Exotic Addition Adds Design Element
This article was first published on 17 Sep 2018.
Photo by the Otago Daily Times
Adding a structural plant to a perennial border adds great textural contrast. Repeating the planting throughout the border creates a defining design feature.
A magnificent plant is used to this affect near Dunedin Botanic Garden entrance: Cynara cardunculus or cardoon plant. The leaves alone warrant a spot in any large garden.
This striking and robust perennial is fast-growing and forms a large clump so allow room. New leaves emerge from the centre of the plant throughout the season and older leaves tend to lie down on the ground where they can become matted and smother adjacent plants. To maintain a more vase-like shape, remove the older leaves as they flop.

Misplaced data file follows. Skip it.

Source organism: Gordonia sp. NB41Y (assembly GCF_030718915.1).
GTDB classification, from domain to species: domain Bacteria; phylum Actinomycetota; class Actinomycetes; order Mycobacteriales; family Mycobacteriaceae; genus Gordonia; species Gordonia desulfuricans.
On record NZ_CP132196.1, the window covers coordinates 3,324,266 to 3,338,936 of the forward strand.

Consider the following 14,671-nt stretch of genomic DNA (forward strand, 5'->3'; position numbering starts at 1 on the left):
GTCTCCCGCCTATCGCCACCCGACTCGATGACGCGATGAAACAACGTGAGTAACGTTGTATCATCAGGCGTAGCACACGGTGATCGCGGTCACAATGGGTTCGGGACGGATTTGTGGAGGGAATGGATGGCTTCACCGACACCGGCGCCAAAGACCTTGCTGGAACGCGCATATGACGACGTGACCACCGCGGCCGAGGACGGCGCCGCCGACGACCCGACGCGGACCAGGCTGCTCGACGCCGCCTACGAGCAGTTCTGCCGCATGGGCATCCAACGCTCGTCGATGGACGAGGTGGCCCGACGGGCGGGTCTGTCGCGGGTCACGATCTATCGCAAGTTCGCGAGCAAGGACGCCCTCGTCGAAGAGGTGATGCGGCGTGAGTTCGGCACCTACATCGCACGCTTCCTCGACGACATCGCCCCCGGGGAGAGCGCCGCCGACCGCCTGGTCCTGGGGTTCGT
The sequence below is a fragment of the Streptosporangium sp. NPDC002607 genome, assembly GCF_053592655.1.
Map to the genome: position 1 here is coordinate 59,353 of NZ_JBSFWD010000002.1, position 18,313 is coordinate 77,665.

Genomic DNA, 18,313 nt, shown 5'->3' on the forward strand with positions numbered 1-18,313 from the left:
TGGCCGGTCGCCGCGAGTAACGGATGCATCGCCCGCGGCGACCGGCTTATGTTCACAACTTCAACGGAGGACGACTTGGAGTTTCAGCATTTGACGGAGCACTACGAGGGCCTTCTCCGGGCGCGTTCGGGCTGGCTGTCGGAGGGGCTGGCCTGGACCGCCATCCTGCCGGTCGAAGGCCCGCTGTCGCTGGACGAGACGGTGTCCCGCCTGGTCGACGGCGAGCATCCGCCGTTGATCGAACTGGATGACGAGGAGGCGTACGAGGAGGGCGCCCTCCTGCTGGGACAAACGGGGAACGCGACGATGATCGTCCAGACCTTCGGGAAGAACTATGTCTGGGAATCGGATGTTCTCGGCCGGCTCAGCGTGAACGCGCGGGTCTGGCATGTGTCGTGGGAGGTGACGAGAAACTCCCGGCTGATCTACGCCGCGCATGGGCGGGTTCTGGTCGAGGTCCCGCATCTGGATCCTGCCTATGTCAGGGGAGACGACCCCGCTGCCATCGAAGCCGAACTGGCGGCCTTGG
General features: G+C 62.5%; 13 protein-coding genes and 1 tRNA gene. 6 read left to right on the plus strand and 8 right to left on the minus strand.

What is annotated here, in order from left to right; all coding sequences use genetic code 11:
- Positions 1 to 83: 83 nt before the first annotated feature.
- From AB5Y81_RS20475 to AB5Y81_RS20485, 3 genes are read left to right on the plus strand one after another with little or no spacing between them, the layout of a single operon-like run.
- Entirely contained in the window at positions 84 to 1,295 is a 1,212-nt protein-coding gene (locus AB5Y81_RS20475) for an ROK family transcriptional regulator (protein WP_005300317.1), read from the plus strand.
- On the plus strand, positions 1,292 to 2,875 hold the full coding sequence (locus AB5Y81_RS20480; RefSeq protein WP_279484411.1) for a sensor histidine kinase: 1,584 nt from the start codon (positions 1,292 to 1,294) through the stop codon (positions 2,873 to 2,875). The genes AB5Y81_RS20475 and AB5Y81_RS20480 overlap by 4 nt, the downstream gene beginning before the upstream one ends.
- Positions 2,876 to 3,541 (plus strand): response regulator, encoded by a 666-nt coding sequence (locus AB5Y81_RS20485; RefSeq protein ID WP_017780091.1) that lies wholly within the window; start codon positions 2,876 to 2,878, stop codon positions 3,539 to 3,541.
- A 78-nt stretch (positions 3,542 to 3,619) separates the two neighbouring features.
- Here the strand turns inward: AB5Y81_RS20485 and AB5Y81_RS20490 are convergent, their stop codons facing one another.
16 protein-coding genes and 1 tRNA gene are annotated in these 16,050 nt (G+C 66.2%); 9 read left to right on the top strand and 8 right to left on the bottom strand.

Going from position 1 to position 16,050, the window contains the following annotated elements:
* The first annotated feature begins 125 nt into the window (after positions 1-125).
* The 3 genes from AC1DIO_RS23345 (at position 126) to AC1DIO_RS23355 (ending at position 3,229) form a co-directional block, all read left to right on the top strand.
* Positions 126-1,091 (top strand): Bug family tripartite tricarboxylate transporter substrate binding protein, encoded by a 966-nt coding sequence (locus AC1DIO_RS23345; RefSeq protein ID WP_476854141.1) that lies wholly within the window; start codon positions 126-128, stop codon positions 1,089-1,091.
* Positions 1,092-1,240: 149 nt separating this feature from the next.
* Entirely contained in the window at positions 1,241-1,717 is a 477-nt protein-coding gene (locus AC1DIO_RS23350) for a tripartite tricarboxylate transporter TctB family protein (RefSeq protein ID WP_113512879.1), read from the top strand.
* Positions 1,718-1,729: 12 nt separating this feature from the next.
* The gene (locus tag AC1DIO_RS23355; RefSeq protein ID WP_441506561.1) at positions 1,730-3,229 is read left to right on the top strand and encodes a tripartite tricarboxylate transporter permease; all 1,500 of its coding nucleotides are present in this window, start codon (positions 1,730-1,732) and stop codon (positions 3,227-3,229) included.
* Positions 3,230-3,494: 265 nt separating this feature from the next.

The bold, large silvery grey spiny leaves can grow up to 1 metre long. Towering above the foliage in late summer are large, round, thistle-like purple flowers. When picked just before opening, they will open fully in water then remain expanded if dried for a winter display indoors.
Although related to globe artichoke this particular species of Cynara is grown mostly for its looks. Unopened flower heads and the heart are edible but not that palatable.
Native to the well-drained sunny slopes of the south west Mediterranean, this perennial loves its location in the sunny long herbaceous border in the lower botanic garden. Adding a slight Mediterranean feel to the border, it contrasts well with surrounding perennials.